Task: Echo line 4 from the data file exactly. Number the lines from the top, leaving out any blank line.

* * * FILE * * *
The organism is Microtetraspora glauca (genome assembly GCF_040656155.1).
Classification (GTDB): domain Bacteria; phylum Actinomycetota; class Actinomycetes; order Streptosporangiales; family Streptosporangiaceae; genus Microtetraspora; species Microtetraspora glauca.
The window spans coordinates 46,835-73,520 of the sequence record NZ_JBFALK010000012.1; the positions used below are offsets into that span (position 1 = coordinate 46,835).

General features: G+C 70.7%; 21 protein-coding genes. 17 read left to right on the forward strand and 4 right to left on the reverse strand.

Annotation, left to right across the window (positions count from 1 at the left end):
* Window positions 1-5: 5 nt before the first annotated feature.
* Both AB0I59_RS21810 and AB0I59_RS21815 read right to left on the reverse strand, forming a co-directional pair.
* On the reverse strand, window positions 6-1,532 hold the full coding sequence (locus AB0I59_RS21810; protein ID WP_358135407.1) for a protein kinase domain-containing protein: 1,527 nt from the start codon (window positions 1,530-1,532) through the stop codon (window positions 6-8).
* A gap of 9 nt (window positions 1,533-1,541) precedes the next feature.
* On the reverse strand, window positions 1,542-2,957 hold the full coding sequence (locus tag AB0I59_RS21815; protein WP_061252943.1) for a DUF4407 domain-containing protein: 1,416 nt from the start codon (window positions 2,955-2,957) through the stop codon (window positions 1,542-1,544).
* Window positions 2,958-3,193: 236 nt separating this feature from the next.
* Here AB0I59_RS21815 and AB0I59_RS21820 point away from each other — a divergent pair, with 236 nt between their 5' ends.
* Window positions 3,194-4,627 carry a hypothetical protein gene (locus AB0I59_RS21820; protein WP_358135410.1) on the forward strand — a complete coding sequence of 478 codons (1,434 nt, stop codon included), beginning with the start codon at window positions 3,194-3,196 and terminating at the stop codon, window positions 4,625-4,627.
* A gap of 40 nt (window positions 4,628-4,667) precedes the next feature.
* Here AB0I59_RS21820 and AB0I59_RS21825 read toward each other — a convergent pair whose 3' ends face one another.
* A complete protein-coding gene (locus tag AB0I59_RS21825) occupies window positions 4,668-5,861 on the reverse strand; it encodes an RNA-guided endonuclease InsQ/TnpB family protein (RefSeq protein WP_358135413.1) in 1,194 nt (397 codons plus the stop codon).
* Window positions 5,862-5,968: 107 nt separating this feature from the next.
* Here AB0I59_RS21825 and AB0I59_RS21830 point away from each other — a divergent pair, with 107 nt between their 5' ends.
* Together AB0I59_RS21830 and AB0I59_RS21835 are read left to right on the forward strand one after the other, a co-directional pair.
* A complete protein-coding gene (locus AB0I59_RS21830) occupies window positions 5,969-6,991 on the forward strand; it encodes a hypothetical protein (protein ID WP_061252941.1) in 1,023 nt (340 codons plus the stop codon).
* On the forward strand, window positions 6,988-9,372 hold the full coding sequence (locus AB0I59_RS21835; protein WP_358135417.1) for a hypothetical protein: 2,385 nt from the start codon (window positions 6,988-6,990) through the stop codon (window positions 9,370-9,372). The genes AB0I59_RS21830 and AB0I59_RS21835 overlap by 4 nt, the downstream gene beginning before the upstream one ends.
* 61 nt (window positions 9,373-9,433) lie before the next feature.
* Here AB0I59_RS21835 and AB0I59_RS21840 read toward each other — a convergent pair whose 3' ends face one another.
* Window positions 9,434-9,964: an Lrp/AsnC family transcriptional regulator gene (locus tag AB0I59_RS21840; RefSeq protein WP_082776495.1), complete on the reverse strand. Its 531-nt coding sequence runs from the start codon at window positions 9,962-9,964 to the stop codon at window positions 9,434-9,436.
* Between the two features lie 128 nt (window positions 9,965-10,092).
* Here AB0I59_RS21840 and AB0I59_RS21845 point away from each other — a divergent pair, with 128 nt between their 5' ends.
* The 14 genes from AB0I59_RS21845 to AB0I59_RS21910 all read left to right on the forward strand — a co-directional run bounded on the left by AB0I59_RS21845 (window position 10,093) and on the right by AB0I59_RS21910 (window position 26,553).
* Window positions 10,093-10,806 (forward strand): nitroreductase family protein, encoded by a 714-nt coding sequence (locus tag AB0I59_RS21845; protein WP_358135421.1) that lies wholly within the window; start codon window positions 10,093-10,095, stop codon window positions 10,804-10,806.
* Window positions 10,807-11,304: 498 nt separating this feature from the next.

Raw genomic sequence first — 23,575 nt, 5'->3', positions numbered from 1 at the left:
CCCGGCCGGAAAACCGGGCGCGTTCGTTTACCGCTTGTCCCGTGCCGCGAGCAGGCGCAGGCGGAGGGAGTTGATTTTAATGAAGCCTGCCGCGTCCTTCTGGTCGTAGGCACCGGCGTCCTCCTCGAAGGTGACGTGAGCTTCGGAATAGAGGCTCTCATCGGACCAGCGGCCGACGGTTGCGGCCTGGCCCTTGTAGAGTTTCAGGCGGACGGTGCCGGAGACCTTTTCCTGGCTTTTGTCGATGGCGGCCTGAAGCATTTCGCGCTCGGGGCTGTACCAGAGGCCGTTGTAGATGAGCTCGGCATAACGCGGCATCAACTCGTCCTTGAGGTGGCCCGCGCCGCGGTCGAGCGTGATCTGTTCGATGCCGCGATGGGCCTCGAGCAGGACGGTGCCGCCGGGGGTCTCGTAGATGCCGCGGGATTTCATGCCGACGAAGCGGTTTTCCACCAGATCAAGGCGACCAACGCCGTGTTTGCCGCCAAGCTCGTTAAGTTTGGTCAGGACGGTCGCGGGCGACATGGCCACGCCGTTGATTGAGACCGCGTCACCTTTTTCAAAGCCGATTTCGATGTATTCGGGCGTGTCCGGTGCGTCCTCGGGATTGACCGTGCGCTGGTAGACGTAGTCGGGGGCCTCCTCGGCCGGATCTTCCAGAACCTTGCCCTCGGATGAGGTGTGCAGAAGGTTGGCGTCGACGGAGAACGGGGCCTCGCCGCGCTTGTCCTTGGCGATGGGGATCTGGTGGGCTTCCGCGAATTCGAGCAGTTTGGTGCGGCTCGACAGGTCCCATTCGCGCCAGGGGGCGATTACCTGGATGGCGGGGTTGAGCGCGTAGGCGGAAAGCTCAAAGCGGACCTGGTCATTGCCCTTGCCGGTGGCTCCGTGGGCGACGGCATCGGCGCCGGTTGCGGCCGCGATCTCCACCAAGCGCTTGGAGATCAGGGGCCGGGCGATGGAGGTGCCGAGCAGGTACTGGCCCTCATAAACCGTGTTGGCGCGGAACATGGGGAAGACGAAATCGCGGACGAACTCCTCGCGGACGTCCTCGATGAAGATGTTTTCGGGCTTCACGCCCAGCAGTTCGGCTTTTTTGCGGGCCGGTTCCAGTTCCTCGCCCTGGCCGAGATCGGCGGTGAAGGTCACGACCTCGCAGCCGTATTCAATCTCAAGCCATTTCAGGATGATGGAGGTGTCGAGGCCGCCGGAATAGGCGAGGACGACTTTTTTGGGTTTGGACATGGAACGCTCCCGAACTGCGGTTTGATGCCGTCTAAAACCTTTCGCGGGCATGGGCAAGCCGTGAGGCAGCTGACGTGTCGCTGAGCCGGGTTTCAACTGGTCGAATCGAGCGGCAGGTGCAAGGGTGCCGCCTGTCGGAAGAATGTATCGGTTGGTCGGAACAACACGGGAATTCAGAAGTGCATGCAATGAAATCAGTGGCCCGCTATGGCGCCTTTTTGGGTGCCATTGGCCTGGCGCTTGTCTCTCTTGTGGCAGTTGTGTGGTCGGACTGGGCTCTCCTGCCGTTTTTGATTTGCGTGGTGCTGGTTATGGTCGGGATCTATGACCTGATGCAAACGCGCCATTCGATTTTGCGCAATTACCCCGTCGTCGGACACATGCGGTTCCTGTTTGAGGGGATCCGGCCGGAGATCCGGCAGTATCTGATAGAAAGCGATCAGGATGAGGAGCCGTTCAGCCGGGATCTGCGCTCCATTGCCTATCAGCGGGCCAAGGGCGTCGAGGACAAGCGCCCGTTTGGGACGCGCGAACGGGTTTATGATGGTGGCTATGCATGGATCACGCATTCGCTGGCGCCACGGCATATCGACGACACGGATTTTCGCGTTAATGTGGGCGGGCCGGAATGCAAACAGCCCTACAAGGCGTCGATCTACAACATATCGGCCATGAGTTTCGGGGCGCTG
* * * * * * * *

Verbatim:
General features: G+C 70.7%; 21 protein-coding genes. 17 read left to right on the forward strand and 4 right to left on the reverse strand.